It seems nothing is ever easy in the wild 'n' wacky world of Miami restaurants. Just ask the folks at Hotel Astor.
As part of a three-pronged relaunch that seeks to regain the buzz it had in days gone by, the 1936 vintage South Beach boutique hotel last Friday unveiled the Downstairs, a subterranean restaurant/bar/lounge promising "fine American dining with a European flair," cheffed by former DeVito South Beach and Vic & Angelo's toque Chad Ford.
That didn't last long. By Monday, Ford was gone, "taking [his] career in a different direction." Which, by the way, was all the way to Key West, where he signed on with a southernmost restaurant to be named later.
So now the job of fulfilling the "fine American dining with a European flair" promise falls to former sous-chef Carlos Neverez, an alum of Peter Luger and Blue Water Grill in NYC and Hotel Victor and our old pal DeVito South Beach. Neverez says his cooking style is "a mix of old-school and new-school cuisines, classic and fun, combining and showcasing the freshest seasonal ingredients."
Though the chef is different, the Downstairs menu remains the same, with riffs on culinary classics such as poutine short-rib tater tots, lobster consomme with seafood dumpling and gold leaf, lamb loin Wellington with mushroom duxelle, roast beet-salmon gravlax with pumpernickel bread and coarse-grain mustard, and banana rum cake with pistachio biscotti and marshmallow puff.
We Believe Local Journalism is Critical to the Life of a City
Engaging with our readers is essential to Miami New Times's mission. Make a financial contribution or sign up for a newsletter, and help us keep telling Miami's stories with no paywalls.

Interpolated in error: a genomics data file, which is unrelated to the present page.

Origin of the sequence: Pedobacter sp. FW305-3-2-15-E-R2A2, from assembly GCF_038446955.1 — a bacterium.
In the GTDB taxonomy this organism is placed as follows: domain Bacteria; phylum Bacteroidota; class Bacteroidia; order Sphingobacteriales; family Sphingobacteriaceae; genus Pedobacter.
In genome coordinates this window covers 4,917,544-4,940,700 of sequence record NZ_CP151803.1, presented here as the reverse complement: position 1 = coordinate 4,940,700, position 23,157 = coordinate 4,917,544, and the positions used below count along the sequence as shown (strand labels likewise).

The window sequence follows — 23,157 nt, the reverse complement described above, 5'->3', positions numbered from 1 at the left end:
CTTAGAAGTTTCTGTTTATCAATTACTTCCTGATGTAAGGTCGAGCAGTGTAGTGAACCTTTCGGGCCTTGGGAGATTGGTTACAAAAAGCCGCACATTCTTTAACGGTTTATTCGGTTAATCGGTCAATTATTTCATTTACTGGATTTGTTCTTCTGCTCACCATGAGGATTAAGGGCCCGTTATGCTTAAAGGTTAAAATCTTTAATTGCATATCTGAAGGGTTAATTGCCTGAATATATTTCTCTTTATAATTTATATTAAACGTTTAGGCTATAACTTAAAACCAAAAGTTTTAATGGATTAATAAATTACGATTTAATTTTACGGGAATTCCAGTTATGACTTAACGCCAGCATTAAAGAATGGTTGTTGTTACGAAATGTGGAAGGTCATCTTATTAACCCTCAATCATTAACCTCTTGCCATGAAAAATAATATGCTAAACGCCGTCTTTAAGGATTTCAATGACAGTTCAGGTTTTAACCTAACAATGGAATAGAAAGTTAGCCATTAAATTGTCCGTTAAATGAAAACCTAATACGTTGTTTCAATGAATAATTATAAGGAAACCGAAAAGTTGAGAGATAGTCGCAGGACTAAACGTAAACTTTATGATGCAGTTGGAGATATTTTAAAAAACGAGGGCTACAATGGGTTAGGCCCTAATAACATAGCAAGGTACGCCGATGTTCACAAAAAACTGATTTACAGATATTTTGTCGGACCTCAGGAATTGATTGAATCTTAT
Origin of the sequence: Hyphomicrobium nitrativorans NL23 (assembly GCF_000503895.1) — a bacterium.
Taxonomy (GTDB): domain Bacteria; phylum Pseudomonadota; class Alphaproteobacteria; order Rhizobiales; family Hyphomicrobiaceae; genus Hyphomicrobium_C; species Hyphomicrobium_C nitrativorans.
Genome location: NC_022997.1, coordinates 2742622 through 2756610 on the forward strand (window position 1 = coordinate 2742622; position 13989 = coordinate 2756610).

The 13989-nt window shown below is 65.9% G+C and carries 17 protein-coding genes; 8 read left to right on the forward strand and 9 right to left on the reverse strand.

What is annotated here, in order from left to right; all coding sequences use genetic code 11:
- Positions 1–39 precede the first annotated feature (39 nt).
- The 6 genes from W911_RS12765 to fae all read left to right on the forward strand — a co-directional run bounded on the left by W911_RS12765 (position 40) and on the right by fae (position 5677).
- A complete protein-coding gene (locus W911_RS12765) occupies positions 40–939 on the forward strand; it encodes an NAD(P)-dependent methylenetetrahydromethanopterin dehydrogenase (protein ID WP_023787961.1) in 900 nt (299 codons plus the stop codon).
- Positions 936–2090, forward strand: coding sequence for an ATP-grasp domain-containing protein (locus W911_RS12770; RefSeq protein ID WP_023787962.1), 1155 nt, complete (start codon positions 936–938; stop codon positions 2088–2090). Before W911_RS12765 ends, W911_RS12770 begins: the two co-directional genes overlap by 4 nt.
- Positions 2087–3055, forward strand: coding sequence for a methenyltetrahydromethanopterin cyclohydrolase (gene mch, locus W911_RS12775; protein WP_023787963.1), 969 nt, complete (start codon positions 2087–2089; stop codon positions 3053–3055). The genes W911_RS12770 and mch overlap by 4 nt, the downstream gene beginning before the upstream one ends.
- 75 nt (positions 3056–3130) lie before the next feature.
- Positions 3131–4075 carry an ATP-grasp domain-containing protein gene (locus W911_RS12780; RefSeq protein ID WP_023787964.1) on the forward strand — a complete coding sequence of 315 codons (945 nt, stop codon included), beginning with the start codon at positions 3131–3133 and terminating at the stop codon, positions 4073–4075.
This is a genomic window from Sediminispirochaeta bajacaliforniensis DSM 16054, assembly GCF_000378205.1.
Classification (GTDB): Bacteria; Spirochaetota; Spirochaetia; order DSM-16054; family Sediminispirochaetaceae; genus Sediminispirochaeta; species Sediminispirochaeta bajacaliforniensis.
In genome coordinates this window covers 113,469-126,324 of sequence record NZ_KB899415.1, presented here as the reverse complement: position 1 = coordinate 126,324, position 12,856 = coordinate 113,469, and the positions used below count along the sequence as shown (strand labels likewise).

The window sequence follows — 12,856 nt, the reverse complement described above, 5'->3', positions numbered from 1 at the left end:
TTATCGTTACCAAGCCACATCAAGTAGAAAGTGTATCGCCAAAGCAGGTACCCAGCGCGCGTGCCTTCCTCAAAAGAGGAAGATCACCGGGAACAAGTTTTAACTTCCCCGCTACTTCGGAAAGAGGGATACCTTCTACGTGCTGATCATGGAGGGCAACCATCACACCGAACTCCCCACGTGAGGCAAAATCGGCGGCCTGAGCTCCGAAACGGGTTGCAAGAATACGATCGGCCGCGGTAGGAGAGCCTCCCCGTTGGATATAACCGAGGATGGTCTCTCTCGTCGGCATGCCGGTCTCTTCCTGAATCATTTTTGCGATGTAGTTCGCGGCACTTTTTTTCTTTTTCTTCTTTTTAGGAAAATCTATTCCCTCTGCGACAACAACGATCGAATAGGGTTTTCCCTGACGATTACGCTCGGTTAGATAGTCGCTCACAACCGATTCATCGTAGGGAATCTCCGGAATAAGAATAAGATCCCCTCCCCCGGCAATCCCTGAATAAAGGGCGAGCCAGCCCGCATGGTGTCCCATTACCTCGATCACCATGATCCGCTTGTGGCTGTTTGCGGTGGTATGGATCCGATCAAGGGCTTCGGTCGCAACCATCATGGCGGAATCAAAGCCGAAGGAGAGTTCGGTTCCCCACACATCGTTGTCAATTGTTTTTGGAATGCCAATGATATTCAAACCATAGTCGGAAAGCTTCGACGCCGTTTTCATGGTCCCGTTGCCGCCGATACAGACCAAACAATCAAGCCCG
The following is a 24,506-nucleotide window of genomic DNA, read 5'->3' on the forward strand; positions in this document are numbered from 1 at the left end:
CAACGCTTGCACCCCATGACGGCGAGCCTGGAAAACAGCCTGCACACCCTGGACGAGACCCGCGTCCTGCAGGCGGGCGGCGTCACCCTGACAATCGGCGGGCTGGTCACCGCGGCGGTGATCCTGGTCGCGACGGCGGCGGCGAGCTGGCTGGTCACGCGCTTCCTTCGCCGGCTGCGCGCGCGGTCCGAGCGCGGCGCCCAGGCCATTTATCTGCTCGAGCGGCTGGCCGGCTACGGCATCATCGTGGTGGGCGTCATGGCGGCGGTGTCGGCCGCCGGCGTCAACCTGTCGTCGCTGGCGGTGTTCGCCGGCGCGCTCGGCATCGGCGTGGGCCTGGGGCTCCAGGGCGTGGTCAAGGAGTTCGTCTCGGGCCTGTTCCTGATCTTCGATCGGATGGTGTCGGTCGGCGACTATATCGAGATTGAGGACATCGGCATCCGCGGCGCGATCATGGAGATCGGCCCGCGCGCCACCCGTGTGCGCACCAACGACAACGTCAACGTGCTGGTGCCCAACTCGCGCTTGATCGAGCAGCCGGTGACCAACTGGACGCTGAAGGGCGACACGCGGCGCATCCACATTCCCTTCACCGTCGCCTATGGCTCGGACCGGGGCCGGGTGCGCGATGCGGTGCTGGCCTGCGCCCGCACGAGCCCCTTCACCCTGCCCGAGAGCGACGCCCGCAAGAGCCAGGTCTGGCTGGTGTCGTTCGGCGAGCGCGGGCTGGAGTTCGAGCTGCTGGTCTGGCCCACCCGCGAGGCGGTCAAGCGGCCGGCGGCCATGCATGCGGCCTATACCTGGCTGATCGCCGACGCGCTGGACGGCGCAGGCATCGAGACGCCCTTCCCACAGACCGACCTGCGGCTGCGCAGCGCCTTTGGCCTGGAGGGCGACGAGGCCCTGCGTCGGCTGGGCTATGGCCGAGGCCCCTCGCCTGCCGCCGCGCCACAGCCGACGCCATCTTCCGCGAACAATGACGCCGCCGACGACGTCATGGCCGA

Support Our Journalism
There's also a bar menu, featuring everything from chili dog sliders to barbecue deviled eggs to pork tacos and designed to play well with an extensive craft beer selection, including brews from local sudsmeisters Funky Buddha and Cigar City.
Orson Design Group designed the look, which features a 75-seat dining space plus bar and lounge areas with linen banquettes, whitewashed wood, communal tables, a leather-topped bar, and even bookshelves packed with real books -- you know, those things made of cardboard and paper that were popular sometime in the Pleistocene Epoch.
After dinner, the lounge will throb with a variety of musical acts, from DJs to live music, curated by Winter Music Conference cofounder Bill Kelly. An "eclectic selection of talent" is promised, along with themed events such as Throwback Thursdays, Musical Mondays, and Open Turntable Nights.